Having made his name in Japan, the motherland of manga, the young cartoonist, who is hosting his “Love Story” exhibition at J Gallery, believes that slow is the way to go.

My parents were skeptical about me becoming a cartoonist. Seeing me always carrying comics around, they were like “Why don’t you just draw them?” So I did. They still weren’t convinced that I would be able to pull it off. But now I’ve proved to them that I can do it.

Cartoons were my reality. When I was a kid, I practiced all the signature fighting moves I read in Dragon Ball and Captain Tsubasa.

It really bugs me how cartoons nowadays lack creativity and imagination. I don’t read comics that much anymore. Maybe I’m getting older, but these days I rarely find a comic that gets me excited.

I prefer Japanese to American comics. Japanese mangas manage to deliver messages and morals without preaching. You get to see the characters develop over time and grow from foes to friends. American cartoons are about hurting and avenging each other and not much else. It’s just not fun to follow.

My favorite cartoonists are Toriyama Akira [Dragon Ball], Inoue Takehiko [Slam Dunk] and Adachi Mitsura [Rough].

I leave what I draw to speak for itself. If the comic tells the story you want to convey, why bother writing a narration? I only use dialogue when it’s impossible to do otherwise. Just a few words to drive home the idea.

It’s fun to sometimes write a silly, no-brainer piece, but I want my cartoons to leave an impact on readers, encouraging them to think.

Am I famous? I guess I am, but I’m not “famous famous.” People just know my work, not my face, which is great.

I never want money from those who don’t have it. My fans are mostly kids and university students so I never charge for the events or exhibitions I host. Like at the Fat Festival, there were hundreds of people queuing up for hours just to have me draw their portrait. I sat there for four hours, and I couldn’t have been more happy and grateful. I drew them all for free.

But I wouldn’t mind selling my work at ridiculous prices to those who are crazy enough to bid. Usually I make my money in Japan. For instance, I made B50,000 selling an A4 sketch, not even a painting.

I have had enough of city life. Having musician friends and a fashion designer for a sister kinda messed with my perceptions. There was always that little voice in my head that told me to come up with things that were hip and cool. And I hated that. So when I decided to go work in Japan, I chose the relatively quiet city of Kobe instead of Tokyo to reset myself. I drew everybodyeverything there—the plots are simpler and the pace is slower.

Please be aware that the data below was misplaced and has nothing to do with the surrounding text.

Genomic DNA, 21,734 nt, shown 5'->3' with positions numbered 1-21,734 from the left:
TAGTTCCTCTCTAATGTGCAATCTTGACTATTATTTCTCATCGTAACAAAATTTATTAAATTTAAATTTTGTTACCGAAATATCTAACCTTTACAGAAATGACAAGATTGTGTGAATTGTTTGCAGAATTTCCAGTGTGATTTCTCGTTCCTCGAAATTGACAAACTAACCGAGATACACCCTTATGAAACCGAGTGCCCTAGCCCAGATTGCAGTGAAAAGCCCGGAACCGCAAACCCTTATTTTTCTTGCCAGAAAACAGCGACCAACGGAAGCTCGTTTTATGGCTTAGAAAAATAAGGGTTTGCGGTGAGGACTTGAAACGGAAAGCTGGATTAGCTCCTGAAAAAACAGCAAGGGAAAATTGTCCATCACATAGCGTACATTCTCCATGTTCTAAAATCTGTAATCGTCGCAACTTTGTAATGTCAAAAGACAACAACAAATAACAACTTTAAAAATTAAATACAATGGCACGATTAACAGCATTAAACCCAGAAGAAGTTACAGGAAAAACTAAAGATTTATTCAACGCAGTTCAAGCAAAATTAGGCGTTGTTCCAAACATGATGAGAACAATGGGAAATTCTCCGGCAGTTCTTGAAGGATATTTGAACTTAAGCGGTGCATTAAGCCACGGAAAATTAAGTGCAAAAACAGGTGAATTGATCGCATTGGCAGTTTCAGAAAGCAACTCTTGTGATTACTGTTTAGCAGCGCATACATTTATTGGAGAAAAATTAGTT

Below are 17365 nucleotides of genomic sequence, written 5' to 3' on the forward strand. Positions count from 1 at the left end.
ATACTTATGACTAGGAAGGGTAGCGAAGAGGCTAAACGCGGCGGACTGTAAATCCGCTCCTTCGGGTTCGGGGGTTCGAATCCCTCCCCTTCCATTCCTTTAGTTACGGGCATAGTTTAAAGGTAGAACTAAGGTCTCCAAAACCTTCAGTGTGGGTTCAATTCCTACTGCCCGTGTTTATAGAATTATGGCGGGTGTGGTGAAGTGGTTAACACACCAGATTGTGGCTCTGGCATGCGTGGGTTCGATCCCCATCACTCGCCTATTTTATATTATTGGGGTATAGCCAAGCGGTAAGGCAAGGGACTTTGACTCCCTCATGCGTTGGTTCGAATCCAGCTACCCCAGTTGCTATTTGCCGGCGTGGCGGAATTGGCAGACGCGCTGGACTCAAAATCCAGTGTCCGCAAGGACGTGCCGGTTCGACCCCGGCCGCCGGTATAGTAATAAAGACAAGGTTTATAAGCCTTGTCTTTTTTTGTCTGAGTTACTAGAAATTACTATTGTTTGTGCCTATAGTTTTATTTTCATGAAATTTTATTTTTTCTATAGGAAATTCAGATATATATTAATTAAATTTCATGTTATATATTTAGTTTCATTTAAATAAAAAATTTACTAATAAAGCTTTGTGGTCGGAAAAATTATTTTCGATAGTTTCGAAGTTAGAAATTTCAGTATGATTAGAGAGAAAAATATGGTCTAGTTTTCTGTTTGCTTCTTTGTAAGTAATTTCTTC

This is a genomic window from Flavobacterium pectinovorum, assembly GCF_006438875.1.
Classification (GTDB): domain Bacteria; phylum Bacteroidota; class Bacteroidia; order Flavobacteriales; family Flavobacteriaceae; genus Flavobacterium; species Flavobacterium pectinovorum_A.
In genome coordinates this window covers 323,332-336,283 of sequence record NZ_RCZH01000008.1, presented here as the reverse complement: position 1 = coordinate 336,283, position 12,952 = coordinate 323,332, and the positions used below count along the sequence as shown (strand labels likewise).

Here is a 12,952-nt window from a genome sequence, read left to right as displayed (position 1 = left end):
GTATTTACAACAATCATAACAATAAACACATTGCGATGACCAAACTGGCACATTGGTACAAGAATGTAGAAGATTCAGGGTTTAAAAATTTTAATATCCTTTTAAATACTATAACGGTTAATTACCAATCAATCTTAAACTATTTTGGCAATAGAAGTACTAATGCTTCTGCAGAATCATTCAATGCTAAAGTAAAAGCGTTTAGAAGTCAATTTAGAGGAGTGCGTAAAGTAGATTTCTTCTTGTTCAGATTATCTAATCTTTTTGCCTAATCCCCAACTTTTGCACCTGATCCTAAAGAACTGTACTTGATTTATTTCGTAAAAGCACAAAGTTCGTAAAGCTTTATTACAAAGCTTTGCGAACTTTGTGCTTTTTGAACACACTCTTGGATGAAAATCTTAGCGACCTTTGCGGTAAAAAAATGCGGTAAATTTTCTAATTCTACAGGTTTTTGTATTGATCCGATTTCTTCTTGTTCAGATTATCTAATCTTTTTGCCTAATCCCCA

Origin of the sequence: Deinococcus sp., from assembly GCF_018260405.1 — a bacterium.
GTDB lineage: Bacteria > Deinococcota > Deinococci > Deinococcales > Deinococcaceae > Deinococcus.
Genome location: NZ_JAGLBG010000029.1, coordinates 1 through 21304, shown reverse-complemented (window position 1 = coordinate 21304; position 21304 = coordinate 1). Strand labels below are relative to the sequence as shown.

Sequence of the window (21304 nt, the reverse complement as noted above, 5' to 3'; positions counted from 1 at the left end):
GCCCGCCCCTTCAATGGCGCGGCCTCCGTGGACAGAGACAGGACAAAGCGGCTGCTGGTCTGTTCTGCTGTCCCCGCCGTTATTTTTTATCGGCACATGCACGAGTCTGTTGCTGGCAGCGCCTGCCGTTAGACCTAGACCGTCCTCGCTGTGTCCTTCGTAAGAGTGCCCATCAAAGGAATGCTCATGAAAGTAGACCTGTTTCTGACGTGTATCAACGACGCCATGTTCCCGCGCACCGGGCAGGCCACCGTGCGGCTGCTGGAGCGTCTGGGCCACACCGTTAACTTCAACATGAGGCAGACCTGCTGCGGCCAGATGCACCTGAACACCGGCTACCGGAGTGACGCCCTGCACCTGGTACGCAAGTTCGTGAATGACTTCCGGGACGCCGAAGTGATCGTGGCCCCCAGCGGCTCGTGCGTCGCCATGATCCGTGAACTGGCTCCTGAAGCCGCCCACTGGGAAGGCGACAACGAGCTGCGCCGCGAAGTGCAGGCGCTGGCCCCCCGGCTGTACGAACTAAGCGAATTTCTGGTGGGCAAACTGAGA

I am not good at drawing. I’m not being humble, seriously. I can’t teach anyone to draw because any kid can draw better than I can. But I am useful if you want to learn how to develop a plot or set the pace of a comic.

What gets me to where I am today is the ideas I convey through my cartoons, not my drawing skills.

Love is simple. It’s about giving and wishing happiness upon someone else. Period. It gets complicated—heartbreak, jealousy—the minute you start to expect things in return. But hey, maybe I’m wrong.

I don’t have an ego problem. I think that, to be a good cartoonist, you’ve got to learn about other people and can’t be judgmental.

I am happy with where I am right now. Apart from MUD [a local quarterly comic magazine], I also draw for Japan’s monthly manga mag IKKI and a Japanese website [http://renzaburo.jp].

I consider myself lucky. But I also created that luck myself.

If you open yourself to new things, opportunities will come knocking at your door.

If you feel something is difficult, then you aren’t doing it right. Just keep it simple and gradually head toward your goal one step at a time. Don’t be too ambitious. It’s okay if you fail.

Just start over and learn to let go. Life is a hell of a lot easier.

I am optimistic. What’s the point in being negative when pessimism only makes you more nervous and stressed?

The only downside of being a cartoonist is that you ache from sitting and drawing for such a long time.

My proudest achievement is to be able to make a living simply from a pen and a sheet of paper.